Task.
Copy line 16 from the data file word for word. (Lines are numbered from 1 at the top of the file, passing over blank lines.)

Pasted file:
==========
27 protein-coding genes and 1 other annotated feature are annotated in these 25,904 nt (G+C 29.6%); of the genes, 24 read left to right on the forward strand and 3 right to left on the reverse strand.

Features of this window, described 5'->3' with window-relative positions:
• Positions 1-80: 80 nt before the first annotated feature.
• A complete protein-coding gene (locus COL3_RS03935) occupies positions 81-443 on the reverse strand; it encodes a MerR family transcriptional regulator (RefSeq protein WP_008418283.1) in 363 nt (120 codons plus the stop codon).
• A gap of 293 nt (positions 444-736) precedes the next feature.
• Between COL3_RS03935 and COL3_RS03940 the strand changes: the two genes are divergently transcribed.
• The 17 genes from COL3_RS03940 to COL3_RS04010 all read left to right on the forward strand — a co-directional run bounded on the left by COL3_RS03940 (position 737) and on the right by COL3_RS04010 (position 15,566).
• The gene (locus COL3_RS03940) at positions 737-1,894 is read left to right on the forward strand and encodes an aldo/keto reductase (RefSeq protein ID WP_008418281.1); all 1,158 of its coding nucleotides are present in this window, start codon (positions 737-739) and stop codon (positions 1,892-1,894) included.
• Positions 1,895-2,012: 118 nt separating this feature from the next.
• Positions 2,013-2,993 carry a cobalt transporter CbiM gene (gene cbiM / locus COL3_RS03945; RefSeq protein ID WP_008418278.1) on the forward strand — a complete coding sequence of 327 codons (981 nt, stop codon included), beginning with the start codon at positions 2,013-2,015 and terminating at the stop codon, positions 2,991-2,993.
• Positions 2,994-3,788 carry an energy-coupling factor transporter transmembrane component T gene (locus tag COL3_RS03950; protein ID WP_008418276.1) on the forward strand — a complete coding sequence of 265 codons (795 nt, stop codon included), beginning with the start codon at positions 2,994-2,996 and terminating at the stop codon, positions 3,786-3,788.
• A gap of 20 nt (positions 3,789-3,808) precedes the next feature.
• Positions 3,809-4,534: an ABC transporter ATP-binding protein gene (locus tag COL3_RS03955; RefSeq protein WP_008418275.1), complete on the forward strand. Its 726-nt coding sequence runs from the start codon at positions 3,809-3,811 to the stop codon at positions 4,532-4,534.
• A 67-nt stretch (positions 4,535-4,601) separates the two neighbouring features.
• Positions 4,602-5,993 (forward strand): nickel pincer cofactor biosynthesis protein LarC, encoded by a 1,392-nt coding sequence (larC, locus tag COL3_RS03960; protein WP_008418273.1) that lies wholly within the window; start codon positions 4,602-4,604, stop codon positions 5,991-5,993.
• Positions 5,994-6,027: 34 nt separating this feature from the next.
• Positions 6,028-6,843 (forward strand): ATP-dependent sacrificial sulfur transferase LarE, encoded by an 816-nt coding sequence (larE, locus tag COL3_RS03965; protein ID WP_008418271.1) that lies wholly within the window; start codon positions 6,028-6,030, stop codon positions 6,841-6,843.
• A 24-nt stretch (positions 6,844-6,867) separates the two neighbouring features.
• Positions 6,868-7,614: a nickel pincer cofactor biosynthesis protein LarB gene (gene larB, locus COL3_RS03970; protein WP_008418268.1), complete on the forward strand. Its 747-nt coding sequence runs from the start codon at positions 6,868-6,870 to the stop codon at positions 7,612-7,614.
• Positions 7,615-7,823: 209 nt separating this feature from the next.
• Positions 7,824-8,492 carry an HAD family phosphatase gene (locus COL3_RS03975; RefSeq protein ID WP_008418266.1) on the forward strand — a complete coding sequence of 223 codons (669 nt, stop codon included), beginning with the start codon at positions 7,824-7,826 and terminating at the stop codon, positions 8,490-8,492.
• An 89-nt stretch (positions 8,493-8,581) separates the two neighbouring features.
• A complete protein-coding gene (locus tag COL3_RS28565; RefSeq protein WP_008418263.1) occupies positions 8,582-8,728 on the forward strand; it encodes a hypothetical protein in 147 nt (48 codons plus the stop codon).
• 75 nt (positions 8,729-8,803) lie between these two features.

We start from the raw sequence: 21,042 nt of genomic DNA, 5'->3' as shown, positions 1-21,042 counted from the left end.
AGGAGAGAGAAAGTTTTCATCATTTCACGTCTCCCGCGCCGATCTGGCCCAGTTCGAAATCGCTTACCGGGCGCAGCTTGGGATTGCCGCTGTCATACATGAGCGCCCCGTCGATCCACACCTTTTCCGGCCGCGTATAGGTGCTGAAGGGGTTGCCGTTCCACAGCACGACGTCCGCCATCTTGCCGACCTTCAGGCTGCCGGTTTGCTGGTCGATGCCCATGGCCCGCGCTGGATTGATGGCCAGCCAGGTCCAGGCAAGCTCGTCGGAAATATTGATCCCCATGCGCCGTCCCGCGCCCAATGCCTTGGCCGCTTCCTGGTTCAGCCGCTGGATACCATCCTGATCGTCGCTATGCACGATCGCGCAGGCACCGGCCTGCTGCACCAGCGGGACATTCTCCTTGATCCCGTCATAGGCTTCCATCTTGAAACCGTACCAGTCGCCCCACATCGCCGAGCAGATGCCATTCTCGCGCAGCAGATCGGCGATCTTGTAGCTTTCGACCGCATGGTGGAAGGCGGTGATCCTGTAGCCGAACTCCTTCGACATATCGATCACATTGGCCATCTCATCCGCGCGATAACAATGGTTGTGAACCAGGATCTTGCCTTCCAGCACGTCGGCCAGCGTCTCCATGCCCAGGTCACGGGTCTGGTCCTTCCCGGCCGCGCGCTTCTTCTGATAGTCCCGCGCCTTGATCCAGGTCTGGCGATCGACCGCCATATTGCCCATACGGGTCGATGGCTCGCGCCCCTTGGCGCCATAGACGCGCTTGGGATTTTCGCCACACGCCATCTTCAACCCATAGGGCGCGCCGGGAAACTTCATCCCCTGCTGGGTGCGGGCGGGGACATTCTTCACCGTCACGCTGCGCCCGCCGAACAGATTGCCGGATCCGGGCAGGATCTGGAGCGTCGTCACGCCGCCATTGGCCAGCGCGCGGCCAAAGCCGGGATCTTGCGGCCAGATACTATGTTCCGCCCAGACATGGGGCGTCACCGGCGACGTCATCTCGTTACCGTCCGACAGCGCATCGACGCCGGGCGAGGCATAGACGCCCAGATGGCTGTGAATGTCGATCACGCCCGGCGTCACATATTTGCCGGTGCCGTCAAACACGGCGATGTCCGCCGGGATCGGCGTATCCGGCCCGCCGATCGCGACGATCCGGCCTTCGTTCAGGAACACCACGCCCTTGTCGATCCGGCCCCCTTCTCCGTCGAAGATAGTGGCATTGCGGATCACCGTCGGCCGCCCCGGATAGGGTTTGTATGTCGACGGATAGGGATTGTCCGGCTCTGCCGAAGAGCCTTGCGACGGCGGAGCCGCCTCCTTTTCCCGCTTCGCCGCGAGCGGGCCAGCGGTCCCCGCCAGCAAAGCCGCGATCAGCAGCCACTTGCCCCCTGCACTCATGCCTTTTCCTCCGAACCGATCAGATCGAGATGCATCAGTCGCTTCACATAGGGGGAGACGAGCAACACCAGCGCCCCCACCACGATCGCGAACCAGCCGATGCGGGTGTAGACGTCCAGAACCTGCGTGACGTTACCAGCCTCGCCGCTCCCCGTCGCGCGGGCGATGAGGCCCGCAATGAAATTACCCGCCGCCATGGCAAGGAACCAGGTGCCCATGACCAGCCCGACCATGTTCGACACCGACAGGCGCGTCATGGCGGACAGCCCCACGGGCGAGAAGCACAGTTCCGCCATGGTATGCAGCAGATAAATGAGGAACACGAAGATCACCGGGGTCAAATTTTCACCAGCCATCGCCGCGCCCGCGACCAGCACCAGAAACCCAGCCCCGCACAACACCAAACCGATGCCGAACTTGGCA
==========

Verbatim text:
• Positions 5,994-6,027: 34 nt separating this feature from the next.